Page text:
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2 votes
Accepted

Is my DFA optimal?

Seems mimimal to me. You can actually prove that the DFA is minimal by applying the Myhill-Nerode theorem. Two states $p$ and $q$ can not be merged if they can be "distinguished" in the ...
  • 28.2k
2 votes

Is the reversal of a minimal DFA also minimal?

The "standard" example that shows that the NFA to DFA construction is exponential in size also works for reversal. The DFA for $\{0,1\}^*1\{0,1\}^n$, the $n+1$-st symbol from the right is $1$...
  • 28.2k
0 votes

Proof for Language: L1 ∪ L2 ⊆ L1L2

To prove $L_1 \cup L_2 \subseteq L_1L_2$ you prove that $\forall x. (x\in L_1 \cup L_2) \rightarrow(x\in L_1L_2)$   To prove that, you prove that $\forall x. (x\in L_1) \rightarrow(x\in L_1L_2)$ and $\...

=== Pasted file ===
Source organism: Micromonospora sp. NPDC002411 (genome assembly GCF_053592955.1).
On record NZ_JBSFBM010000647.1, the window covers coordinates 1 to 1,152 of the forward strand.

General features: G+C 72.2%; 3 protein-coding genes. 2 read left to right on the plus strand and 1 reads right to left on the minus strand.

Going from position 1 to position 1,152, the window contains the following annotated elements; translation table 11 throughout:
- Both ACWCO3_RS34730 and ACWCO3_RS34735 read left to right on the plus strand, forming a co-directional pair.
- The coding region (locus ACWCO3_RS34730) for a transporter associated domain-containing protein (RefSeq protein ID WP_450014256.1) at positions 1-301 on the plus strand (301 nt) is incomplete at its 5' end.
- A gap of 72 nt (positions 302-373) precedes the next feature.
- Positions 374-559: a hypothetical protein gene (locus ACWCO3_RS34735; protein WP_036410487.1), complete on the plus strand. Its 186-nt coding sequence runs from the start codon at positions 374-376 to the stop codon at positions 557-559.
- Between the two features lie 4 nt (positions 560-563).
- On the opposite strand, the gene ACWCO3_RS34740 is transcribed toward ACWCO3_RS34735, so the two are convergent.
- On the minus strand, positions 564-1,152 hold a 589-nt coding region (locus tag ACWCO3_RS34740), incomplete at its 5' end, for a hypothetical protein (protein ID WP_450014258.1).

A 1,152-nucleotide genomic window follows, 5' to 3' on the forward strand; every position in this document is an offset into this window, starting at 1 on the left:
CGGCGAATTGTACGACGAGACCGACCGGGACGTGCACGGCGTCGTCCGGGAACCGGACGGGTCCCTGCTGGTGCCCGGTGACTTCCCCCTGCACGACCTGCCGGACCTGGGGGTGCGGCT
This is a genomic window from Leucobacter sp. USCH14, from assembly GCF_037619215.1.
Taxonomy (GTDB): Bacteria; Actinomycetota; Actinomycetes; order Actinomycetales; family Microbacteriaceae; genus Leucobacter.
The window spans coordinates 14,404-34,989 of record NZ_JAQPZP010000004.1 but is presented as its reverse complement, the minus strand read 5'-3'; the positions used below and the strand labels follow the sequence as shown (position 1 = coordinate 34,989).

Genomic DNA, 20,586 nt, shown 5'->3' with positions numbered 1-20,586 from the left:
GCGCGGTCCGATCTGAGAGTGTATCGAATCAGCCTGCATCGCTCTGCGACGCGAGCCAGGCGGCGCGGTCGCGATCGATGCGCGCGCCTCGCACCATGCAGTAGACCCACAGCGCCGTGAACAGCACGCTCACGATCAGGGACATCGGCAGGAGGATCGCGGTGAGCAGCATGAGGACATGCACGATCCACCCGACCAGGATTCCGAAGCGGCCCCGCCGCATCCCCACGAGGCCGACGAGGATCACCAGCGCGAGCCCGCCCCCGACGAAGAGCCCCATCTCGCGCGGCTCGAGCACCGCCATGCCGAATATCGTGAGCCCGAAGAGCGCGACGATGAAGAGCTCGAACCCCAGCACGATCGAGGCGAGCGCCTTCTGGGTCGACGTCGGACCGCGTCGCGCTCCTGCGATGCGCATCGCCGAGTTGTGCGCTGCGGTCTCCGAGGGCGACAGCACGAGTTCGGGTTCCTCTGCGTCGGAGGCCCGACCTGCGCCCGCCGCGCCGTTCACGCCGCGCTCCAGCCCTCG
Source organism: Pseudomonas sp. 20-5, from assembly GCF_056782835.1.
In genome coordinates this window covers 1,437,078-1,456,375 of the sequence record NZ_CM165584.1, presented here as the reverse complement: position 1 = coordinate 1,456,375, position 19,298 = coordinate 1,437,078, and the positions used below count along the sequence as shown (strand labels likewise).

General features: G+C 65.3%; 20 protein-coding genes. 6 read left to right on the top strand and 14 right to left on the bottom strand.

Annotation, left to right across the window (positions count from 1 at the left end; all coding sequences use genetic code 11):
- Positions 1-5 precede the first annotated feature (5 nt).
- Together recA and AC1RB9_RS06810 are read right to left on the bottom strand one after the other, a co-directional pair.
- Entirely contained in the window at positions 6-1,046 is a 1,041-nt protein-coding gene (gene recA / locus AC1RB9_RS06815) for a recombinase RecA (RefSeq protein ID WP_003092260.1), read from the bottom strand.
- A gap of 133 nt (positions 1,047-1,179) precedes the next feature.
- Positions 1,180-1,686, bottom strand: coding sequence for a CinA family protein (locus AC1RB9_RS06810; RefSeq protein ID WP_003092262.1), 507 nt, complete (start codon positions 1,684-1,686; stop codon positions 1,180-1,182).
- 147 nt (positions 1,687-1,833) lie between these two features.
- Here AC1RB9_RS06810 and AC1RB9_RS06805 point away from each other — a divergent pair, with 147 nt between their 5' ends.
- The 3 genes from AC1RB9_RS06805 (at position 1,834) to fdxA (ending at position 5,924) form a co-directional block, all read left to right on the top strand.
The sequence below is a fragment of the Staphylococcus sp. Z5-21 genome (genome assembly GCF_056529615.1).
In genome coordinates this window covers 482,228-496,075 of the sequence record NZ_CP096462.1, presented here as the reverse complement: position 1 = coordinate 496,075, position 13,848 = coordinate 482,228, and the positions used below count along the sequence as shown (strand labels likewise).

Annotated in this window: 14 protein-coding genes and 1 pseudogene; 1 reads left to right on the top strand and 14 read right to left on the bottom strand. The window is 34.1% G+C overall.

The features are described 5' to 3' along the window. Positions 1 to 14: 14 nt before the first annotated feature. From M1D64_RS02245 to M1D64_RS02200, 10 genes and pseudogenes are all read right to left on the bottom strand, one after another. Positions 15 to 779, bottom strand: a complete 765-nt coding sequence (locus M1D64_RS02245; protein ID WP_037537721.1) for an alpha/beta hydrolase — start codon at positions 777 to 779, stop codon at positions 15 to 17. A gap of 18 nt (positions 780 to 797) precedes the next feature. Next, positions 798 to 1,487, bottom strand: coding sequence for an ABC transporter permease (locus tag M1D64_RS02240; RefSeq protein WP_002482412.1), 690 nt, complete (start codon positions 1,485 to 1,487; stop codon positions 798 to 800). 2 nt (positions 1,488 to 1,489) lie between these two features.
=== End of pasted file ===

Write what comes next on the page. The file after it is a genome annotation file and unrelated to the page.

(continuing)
• 1,254
1 vote
Accepted

Minimal-length strings which are substrings of no string in a given CFL

Here is a possible approach. Enumerate lengths in increasing order (length 0, length 1, length). For each length, enumerate all strings in lexicographic order, as follows. Let's take length 4 as ...
  • 144k
5 votes

Non-regular language whose prefix language is regular but not the whole set of words

I'd take the language $(01)^n 0^m$ where m = 0 or 1, and 2n + m is a prime number. That is a string alternating between 0 and 1, and the length is a prime number. The prefix language is the regular ...
  • 25.9k
13 votes

Non-regular language whose prefix language is regular but not the whole set of words